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6. Understanding the Nitrogen Cycle

Every hobbyist setting up a tank or pond for the first time has heard salespeople refer to the 'nitrogen cycle' or 'cycling' the water. A good understanding of this cycle helps get a tank or pond off to a good, healthy start and saves money in fish losses and time dealing with the problems that can occur. Knowledge of this important process helps keepers anticipate and troubleshoot problems over the entire life of the tank or pond.

The nitrogen cycle is a naturally occurring process that enables all bodies of water - fresh, salt or brackish - to sustain animal life over time. It is a dynamic process occurring in all oceans, lakes, streams, ponds and aquariums worldwide. Unlike animals that live on land and can move away from the wastes they produce, fish and other aquatic life are trapped in the environment with their wastes. Without some kind of process to handle toxic animal waste, all aquatic life would eventually succumb to these poisons. Day in, day out, this beautiful dance of biochemistry sustains all aquatic life on earth.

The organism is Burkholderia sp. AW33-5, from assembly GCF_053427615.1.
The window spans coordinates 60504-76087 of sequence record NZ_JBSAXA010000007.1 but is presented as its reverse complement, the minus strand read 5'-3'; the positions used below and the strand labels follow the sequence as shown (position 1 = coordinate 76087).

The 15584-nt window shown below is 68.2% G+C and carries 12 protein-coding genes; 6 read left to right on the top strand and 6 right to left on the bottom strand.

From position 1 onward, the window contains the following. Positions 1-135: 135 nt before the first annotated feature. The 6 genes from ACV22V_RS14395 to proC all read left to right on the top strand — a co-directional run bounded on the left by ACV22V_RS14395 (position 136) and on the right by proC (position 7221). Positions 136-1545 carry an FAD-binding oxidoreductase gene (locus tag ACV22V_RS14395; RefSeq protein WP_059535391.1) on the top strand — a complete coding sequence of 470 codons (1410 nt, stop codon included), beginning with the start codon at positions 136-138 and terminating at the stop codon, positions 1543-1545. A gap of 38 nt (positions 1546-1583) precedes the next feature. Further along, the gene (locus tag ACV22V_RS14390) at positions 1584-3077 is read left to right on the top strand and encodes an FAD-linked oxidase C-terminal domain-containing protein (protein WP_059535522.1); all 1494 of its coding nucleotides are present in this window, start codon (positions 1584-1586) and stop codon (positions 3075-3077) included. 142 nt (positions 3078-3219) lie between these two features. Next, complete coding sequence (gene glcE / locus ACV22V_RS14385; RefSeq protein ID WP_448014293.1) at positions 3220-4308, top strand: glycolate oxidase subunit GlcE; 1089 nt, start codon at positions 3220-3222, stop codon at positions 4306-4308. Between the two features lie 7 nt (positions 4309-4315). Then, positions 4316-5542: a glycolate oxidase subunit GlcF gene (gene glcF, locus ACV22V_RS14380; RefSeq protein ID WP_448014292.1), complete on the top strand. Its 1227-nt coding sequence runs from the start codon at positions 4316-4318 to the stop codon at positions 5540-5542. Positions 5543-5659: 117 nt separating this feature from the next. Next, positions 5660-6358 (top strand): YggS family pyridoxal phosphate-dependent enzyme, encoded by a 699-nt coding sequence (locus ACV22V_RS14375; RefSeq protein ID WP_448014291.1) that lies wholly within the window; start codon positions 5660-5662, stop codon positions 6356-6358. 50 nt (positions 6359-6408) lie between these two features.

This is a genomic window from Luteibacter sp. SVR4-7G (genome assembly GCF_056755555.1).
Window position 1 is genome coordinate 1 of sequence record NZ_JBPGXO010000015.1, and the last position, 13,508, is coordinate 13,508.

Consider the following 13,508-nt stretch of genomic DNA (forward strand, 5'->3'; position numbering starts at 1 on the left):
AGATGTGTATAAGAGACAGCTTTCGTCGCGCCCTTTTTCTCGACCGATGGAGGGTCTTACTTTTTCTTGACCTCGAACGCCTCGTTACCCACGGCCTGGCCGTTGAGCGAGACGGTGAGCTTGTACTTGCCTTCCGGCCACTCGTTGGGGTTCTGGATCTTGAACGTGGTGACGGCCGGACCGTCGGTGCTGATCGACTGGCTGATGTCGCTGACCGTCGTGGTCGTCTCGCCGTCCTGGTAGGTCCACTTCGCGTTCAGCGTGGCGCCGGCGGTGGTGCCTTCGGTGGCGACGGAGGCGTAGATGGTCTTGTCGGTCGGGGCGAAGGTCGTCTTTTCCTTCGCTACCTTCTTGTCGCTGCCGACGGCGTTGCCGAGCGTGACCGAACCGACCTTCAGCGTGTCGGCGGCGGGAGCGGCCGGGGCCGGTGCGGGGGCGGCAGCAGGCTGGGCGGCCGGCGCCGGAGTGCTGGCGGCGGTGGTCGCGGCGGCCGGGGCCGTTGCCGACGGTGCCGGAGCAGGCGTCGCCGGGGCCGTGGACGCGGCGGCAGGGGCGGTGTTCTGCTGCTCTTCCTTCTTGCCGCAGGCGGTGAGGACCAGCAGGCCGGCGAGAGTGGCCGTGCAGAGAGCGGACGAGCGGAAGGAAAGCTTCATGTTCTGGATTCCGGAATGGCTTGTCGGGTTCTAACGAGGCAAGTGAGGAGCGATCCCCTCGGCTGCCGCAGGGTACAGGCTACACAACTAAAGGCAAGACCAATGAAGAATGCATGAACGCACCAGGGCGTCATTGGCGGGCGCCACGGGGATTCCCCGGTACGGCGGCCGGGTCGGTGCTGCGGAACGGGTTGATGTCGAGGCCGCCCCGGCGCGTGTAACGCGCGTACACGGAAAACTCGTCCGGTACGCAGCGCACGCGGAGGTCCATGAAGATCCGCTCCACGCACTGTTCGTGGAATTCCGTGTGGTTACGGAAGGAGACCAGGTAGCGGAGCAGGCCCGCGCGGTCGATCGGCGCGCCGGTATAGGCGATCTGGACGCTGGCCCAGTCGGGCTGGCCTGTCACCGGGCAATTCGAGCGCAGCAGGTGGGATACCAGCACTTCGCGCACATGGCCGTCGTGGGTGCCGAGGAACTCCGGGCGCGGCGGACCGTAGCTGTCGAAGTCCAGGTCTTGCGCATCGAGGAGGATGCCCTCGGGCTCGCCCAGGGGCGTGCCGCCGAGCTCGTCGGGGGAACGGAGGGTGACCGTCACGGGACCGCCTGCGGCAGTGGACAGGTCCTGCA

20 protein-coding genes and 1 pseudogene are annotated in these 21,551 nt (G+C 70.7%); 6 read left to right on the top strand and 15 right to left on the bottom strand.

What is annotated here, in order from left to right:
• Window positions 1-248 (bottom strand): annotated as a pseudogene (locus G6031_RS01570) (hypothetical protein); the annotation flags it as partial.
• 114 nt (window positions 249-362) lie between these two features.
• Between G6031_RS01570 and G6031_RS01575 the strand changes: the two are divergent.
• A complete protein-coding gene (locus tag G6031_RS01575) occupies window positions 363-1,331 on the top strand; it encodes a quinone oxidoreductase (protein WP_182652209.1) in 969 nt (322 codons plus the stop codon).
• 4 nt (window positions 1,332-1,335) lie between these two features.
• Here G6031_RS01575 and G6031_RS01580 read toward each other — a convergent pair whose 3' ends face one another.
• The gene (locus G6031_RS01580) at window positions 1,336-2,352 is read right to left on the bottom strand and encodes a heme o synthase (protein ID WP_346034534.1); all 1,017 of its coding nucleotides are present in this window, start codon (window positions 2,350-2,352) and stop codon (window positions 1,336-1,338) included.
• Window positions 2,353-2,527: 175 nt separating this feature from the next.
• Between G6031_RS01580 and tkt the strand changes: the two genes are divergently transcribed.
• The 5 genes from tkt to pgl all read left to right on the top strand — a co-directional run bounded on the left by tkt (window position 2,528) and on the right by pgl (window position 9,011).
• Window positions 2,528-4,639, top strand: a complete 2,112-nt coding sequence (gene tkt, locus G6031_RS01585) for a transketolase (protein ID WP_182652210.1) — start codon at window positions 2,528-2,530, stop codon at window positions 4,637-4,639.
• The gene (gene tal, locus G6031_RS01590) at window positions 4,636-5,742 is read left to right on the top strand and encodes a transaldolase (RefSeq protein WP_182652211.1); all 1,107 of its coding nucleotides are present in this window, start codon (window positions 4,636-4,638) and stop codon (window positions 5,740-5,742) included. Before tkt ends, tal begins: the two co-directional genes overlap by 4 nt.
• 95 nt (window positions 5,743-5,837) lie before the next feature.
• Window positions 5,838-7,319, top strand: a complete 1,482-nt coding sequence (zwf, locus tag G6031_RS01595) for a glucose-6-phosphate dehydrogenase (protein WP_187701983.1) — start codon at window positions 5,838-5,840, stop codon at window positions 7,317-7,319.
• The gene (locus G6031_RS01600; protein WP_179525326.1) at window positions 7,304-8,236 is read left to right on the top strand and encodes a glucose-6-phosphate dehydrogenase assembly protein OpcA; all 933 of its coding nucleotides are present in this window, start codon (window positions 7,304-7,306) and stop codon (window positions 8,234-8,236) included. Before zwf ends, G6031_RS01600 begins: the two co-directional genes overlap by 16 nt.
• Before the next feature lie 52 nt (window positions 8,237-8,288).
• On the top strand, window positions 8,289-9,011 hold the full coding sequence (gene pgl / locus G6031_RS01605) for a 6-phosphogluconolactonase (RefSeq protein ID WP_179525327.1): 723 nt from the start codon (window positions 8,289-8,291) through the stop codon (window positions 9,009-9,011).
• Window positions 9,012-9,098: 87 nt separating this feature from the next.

The nitrogen cycle is the means by which wastes are broken down to less harmful substances. Toxins from accumulated wastes affect a fish's ability to take oxygen from the water, its ability to convert food to muscle, its ability to ward off disease, and even its ability to swim. The most common and deadly wastes in aquarium water, ammonia and nitrite, originate from the fish themselves, dead animals and from uneaten food.

How does the Nitrogen Cycle work?

The nitrogen cycle is driven by two species of bacteria, Nitrosomonas and Nitrobacter. These organisms live on the surfaces of rocks, plants, gravel and sand and use waste from animals and plants as an energy source. Without these two vital organisms aquatic creatures would quickly pollute their environment and die. Although the exact nature of the conversions is not completely understood, Nitrosomonas and Nitrobacter appear to work in concert to break down ammonia to its by-product, nitrite, then nitrite to nitrate. Nitrate at low concentrations is fairly harmless.